However, he believes that once parents witness positive growth in their children, they themselves act as the secondary marketers who encourage other families to do the same.
According to the company, around 2,800 children in 375 villages across the three districts are enrolled for this programme.
Changing The Social Fabric: Taking Women Along In Its Growth Stride
Currently, ThinkZone is working with 101 women across three districts of Odisha namely Cuttack, Kendrapara and Bhadrak. Catering to their personal needs, the teachers conduct classes for the children in the comfort of their own homes similar to home tuitions or coaching centres. ThinkZone charges a sum between INR 1200-1800 ($17-$25) per student annually and the teachers make almost INR 2K-3K ($28-$42) per month for putting in three to four hours of part-time work. The women are also rewarded with incentives based on their own performance and the development of the children they teach. ThinkZone has ensured financial security for women which can be imitated in other rural hubs.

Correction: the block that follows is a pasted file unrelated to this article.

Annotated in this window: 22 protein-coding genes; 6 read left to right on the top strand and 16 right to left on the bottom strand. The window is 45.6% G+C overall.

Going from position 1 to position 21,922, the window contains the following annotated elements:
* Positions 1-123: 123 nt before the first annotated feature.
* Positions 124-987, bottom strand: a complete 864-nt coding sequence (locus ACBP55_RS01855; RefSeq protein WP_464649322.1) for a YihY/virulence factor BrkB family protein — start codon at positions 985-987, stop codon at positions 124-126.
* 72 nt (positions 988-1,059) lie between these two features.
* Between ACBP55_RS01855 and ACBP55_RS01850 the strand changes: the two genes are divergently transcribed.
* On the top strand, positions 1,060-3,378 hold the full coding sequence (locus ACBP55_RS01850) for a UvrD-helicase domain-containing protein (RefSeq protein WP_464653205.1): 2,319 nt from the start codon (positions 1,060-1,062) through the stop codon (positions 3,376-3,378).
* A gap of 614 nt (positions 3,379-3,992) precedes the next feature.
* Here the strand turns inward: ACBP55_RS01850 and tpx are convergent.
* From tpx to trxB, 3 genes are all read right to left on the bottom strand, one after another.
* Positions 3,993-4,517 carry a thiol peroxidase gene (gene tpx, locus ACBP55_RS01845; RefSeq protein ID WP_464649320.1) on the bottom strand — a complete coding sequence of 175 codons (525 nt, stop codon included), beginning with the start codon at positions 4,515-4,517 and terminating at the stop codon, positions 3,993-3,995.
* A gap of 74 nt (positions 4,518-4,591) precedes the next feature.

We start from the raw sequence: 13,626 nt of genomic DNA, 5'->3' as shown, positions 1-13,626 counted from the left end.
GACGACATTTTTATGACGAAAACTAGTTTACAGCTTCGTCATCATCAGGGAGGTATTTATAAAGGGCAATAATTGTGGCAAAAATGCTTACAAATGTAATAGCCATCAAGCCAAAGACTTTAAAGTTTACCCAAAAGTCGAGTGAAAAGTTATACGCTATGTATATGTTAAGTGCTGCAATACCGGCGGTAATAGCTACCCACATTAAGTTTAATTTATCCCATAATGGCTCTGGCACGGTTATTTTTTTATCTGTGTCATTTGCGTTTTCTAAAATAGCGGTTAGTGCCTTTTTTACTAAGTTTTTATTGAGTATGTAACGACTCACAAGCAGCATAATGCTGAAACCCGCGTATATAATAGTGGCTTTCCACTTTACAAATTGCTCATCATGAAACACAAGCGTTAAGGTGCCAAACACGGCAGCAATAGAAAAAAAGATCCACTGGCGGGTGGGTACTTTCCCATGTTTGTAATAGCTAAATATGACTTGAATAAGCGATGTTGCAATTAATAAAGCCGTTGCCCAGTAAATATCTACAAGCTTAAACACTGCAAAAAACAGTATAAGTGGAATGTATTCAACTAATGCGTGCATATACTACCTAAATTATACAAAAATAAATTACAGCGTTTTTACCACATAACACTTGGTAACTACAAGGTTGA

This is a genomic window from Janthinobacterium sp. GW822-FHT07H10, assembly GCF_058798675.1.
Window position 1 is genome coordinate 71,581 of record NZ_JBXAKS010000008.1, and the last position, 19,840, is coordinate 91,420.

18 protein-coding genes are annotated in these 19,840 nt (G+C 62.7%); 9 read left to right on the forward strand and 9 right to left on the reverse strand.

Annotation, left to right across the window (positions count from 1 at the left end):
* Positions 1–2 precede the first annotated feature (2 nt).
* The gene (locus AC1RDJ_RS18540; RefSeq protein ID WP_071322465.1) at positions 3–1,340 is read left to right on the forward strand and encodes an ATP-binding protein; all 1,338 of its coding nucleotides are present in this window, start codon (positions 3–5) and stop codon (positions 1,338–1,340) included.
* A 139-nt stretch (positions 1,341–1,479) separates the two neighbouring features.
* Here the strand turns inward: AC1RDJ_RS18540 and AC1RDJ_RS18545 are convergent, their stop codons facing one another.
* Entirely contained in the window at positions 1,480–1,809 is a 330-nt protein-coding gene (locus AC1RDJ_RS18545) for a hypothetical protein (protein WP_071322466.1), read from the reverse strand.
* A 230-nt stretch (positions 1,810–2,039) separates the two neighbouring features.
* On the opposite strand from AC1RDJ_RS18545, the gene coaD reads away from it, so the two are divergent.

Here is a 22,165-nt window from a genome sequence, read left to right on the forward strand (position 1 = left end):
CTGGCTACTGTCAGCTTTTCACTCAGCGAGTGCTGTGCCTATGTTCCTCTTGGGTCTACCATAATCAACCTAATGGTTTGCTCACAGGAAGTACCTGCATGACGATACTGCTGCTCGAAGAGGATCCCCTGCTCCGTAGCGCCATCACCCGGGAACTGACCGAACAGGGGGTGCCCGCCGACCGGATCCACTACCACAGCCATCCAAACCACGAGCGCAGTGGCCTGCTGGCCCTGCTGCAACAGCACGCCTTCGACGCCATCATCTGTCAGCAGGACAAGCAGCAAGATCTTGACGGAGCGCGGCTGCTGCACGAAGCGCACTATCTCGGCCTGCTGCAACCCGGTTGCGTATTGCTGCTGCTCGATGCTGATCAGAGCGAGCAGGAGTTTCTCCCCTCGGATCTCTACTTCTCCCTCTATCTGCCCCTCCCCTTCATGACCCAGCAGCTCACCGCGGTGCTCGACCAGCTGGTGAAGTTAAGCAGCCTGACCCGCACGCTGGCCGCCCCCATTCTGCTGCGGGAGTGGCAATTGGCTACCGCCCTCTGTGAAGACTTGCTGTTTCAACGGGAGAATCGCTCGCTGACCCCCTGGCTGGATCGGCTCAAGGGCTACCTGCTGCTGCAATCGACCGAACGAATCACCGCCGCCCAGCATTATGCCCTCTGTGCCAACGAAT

The inspiring stories of micro-entrepreneurs associated with ThinkZone are now spreading across other villages, igniting more minds to take charge of their financial and creative independence.
The Road Ahead For ThinkZone
The company generates revenue from their education programmes through both B2C and B2B modes by implementing the programmes via organisational partnerships such as government-run primary schools, anganwadis and other affordable private schools.